• News item: Yankees pitcher Jeff Weav­er was listed on the Internet auction site eBay this week by a fan who went by the user ID ‘freerangeveal’.  It’s kind of surprising that the Oakland Athletics, under computer-savvy assistant GM Paul DePodes­ta, haven’t taken to this approach to unload players.  It’s brilliant: displaying a fitting photograph of a frustrated Weaver attempting to eat his glove, Mr. Free Range Veal was offering up the hurler in “fair-to-good condition; hardly used.” Although the listing acknowledged that the righthander showed minor wear, a main selling point was that Weaver’s golden blond hair was “freshly feathered.” There was a catch, however. The text warned that Weaver’s talent was not included in the auction, as that may be located in Detroit, and that the seller would only ship to Boston – a dig at former Yankee Ramiro Mendoza’s struggles in Beantown.  “Acquired by mistake in an attempt to keep him from wearing red socks,” the listing read.  The bidding reached over $99 million before being shut down by the service, which cited a policy that you can’t sell human beings. Makes sense to us. • Count Colorado Rockies outfielder Jay Payton among those who believe that ESPN ‘Baseball Tonight’ analyst Bobby Valentine is just killing time with his current place of employment. Asked if he believes his old manager Valentine will resurface in uniform next season, Pay­ton replied, “I’m sure he will, if he wants (a job). At the end of the season, there’s usually five or six openings, and I’m sure if he puts his name in, he’ll get one of them.”  Valentine, who was fired by the Mets last October, is still collecting part of a $2.9 million paycheck from a contract that ex­pires after this sea­son. He had reportedly been offered a bench coach job with the Cincin­nati Reds before this season, which would have probably become a managing gig when the Reds dismissed Bob Boone last month. “He’s very knowledgeable, and he knows the game very well,” Payton said. “For some reason, there’s a lot of animosity out there against him, but if he gets a job somewhere, he’ll definitely help a team. He knows the game as well as anyone.” • When the Yankees ripped Kansas City’s Jose Lima for six runs in four innings on Monday night, the loud-mouthed Lima – who began this season playing with Rickey Hender­son on the Newark Bears in an independent league – opined that “somebody’s going to pay the price. I don’t know who, but some­body’s going to pay.” Lima must have decided later that the home crowd at Yankee Stadium wasn’t to blame for his poor performance, because the next evening, Lima spent over an hour actually in the seat­ing area down the left-field line. Signing autographs and posing for pictures with fans, Lima was obviously enjoying the experience of basking once more in the adoration of real, live MLB patrons. At one point, an NYPD officer asked aloud, “What time is it?” The Royals righthander, who is 7-1 since returning to the major leagues, responded, “It’s Lima time!”  • From the very cool department: Roger Clemens steadfastly maintains that this is his last season in the big leagues, but that doesn’t necessarily mean we’ll never see the Rocket pitch again. Clemens confirmed to the New York Times this week that he’s seriously entertaining the notion of taking the mound for Team USA in the 2004 Olympic Games in Athens, Greece. He turned 41 on Aug. 4th, but that hasn’t seemed to slow him a bit. “There are a lot of things on my plate, but that happens to be one of them,” Clemens told the Times. “So we’ll see.” Clemens has been in a patriotic frame of mind ever since he accompanied servicemen on a tour of the Persian Gulf over the winter, an experience he ranked right up there with any of his playing career. • Actually overheard from a mother and a daughter tandem at Yankee Sta­dium on Tuesday, August 19, as YES Net­work broadcaster Paul O’Neill was being shown on DiamondVision: “Look at those eyes. He’s so cute. Does he still play?”  Yes, ladies. O’Neill is still an active major-leaguer. That’s why he’s on the press level, in a shirt and tie, with a microphone in his hand. • Legendary New York Mets broadcaster Ralph Kiner, on the thin air of Colorado’s Coors Field: “The ball travels 11 percent farther at Coors, so if you hit a ball 300 feet, it goes 311.” Bryan Hoch can be contacted at bryanhoch@yahoo.com.• News item: Yankees pitcher Jeff Weav­er was listed on the Internet auction site eBay this week by a fan who went by the user ID ‘freerangeveal’. It’s kind of surprising that the Oakland Athletics, under computer-savvy assistant GM Paul DePodes­ta, haven’t taken to this approach to unload players. It’s brilliant: displaying a fitting photograph of a frustrated Weaver attempting to eat his glove, Mr. Free Range Veal was offering up the hurler in “fair-to-good condition; hardly used.” Although the listing acknowledged that the righthander showed minor wear, a main selling point was that Weaver’s golden blond hair was “freshly feathered.” There was a catch, however. The text warned that Weaver’s talent was not included in the auction, as that may be located in Detroit, and that the seller would only ship to Boston – a dig at former Yankee Ramiro Mendoza’s struggles in Beantown. “Acquired by mistake in an attempt to keep him from wearing red socks,” the listing read. The bidding reached over $99 million before being shut down by the service, which cited a policy that you can’t sell human beings. Makes sense to us. • Count Colorado Rockies outfielder Jay Payton among those who believe that ESPN ‘Baseball Tonight’ analyst Bobby Valentine is just killing time with his current place of employment. Asked if he believes his old manager Valentine will resurface in uniform next season, Pay­ton replied, “I’m sure he will, if he wants (a job). At the end of the season, there’s usually five or six openings, and I’m sure if he puts his name in, he’ll get one of them.” Valentine, who was fired by the Mets last October, is still collecting part of a $2.9 million paycheck from a contract that ex­pires after this sea­son. He had reportedly been offered a bench coach job with the Cincin­nati Reds before this season, which would have probably become a managing gig when the Reds dismissed Bob Boone last month. “He’s very knowledgeable, and he knows the game very well,” Payton said. “For some reason, there’s a lot of animosity out there against him, but if he gets a job somewhere, he’ll definitely help a team. He knows the game as well as anyone.” • When the Yankees ripped Kansas City’s Jose Lima for six runs in four innings on Monday night, the loud-mouthed Lima – who began this season playing with Rickey Hender­son on the Newark Bears in an independent league – opined that “somebody’s going to pay the price. I don’t know who, but some­body’s going to pay.” Lima must have decided later that the home crowd at Yankee Stadium wasn’t to blame for his poor performance, because the next evening, Lima spent over an hour actually in the seat­ing area down the left-field line. Signing autographs and posing for pictures with fans, Lima was obviously enjoying the experience of basking once more in the adoration of real, live MLB patrons. At one point, an NYPD officer asked aloud, “What time is it?” The Royals righthander, who is 7-1 since returning to the major leagues, responded, “It’s Lima time!” • From the very cool department: Roger Clemens steadfastly maintains that this is his last season in the big leagues, but that doesn’t necessarily mean we’ll never see the Rocket pitch again. Clemens confirmed to the New York Times this week that he’s seriously entertaining the notion of taking the mound for Team USA in the 2004 Olympic Games in Athens, Greece. He turned 41 on Aug. 4th, but that hasn’t seemed to slow him a bit. “There are a lot of things on my plate, but that happens to be one of them,” Clemens told the Times. “So we’ll see.” Clemens has been in a patriotic frame of mind ever since he accompanied servicemen on a tour of the Persian Gulf over the winter, an experience he ranked right up there with any of his playing career. • Actually overheard from a mother and a daughter tandem at Yankee Sta­dium on Tuesday, August 19, as YES Net­work broadcaster Paul O’Neill was being shown on DiamondVision: “Look at those eyes. He’s so cute. Does he still play?” Yes, ladies. O’Neill is still an active major-leaguer. That’s why he’s on the press level, in a shirt and tie, with a microphone in his hand. • Legendary New York Mets broadcaster Ralph Kiner, on the thin air of Colorado’s Coors Field: “The ball travels 11 percent farther at Coors, so if you hit a ball 300 feet, it goes 311.” Bryan Hoch can be contacted at bryanhoch@yahoo.com.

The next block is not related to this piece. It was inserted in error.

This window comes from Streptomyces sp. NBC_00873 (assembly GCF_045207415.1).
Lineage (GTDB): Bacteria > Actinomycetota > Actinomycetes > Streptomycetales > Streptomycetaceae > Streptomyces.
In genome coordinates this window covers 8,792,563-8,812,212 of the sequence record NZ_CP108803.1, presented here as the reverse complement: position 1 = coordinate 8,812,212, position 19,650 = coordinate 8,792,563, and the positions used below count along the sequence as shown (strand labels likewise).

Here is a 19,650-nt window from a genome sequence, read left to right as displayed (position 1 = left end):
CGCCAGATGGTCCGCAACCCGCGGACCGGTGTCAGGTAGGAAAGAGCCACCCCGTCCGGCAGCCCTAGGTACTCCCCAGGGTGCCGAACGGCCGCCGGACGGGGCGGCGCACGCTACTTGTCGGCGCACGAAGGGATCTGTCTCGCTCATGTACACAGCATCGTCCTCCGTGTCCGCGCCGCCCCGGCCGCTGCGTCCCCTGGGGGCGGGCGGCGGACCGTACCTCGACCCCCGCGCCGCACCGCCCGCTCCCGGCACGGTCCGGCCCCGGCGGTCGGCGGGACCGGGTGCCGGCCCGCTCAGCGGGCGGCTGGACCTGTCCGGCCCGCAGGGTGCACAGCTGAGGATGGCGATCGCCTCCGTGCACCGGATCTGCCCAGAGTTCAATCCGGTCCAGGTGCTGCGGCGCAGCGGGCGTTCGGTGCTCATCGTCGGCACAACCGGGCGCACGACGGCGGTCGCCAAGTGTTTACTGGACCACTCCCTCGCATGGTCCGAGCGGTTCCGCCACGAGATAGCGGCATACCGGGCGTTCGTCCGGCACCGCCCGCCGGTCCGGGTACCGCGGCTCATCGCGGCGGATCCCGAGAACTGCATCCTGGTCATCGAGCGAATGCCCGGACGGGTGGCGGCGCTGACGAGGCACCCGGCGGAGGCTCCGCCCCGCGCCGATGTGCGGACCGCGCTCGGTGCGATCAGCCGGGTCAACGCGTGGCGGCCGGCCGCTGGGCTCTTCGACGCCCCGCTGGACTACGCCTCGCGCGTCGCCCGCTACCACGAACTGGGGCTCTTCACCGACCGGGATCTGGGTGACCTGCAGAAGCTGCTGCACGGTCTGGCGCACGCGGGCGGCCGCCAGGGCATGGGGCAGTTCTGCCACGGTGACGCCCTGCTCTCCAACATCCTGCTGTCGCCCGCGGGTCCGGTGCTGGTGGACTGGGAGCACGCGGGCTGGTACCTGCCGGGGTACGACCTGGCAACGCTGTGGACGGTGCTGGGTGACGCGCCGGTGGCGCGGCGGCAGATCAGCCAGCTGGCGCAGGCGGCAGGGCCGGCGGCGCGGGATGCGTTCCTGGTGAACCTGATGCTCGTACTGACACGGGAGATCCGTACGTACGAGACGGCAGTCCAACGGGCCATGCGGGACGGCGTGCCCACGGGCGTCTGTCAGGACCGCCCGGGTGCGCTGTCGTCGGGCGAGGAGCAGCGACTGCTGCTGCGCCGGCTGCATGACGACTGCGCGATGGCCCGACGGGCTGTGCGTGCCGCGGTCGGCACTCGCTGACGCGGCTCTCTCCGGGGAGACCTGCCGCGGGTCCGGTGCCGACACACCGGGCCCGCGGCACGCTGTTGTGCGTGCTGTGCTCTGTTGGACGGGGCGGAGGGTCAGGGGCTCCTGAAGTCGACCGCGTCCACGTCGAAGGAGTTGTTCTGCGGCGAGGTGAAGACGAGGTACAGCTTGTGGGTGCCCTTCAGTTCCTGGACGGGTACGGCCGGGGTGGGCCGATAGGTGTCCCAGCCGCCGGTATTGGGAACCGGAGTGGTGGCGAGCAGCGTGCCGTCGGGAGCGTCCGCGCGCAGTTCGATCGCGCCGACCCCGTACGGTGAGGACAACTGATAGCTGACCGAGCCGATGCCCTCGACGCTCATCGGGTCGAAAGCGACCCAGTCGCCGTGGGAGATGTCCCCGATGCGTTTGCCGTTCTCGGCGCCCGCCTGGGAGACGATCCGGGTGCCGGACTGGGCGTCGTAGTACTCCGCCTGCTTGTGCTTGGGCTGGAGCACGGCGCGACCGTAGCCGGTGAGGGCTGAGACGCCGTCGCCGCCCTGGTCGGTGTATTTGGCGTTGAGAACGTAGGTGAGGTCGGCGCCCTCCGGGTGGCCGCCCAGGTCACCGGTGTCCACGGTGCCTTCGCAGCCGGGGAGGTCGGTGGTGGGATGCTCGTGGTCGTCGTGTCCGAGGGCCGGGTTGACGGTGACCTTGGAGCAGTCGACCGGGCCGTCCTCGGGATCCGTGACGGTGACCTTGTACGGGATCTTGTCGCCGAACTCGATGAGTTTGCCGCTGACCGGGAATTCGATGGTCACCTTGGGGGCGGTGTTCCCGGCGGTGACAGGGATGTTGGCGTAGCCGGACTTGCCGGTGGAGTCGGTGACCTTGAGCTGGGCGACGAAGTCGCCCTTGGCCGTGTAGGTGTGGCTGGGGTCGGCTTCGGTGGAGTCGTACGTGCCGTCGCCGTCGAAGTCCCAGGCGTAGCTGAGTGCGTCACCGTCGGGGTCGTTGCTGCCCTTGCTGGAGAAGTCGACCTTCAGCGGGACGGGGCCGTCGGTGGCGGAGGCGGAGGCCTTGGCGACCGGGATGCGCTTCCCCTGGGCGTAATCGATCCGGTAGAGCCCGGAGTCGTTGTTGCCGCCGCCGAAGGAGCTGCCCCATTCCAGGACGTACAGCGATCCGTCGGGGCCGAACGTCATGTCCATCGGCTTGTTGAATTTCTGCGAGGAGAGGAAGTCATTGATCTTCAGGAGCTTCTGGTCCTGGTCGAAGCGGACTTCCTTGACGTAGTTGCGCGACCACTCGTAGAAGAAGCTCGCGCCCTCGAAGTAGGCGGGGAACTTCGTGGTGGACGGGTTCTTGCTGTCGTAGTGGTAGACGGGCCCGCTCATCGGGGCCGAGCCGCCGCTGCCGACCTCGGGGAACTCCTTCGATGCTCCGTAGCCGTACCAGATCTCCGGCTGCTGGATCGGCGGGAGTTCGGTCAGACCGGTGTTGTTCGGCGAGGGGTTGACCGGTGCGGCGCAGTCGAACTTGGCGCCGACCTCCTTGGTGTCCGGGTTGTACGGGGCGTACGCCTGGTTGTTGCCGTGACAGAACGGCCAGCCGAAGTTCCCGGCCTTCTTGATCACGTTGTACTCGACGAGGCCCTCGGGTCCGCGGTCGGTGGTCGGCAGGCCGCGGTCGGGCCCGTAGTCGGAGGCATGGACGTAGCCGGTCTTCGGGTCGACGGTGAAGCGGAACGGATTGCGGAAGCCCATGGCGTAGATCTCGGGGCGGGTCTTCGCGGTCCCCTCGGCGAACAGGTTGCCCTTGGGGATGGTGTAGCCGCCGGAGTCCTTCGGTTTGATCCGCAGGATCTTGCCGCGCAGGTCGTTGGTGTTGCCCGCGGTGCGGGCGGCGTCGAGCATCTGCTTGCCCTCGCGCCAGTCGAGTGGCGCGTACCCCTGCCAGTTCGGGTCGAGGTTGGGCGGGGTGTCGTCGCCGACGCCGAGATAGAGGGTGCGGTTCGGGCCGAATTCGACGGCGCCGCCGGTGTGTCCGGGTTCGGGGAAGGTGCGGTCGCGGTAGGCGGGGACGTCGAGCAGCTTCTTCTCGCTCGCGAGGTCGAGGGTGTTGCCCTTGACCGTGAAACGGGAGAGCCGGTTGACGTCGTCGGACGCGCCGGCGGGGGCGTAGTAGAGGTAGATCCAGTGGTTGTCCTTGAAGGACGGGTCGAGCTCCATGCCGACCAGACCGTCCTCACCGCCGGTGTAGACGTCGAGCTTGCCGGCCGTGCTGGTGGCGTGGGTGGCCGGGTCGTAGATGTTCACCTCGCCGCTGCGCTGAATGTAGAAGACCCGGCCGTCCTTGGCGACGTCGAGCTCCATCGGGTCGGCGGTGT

While the first spike went in for the boardwalk and the new beach was being constructed, Crossbay Road was being cleansed of construction debris. Windblown sands from the dried out causeway fill caused Sahara desert-like sandstorms and dune building on the road, long before its completion and opening late in 1925. Beach Channel Drive to the east and west of the Crossbay Bridge was also being worked on, and all the Rockaways were celebrating the improvements. That is, except Edward Roche of Far Rockaway. Roche stated that in no way would a city–built boardwalk cross his beach property! Guess what! It didn’t until after his death in the mid-1930’s!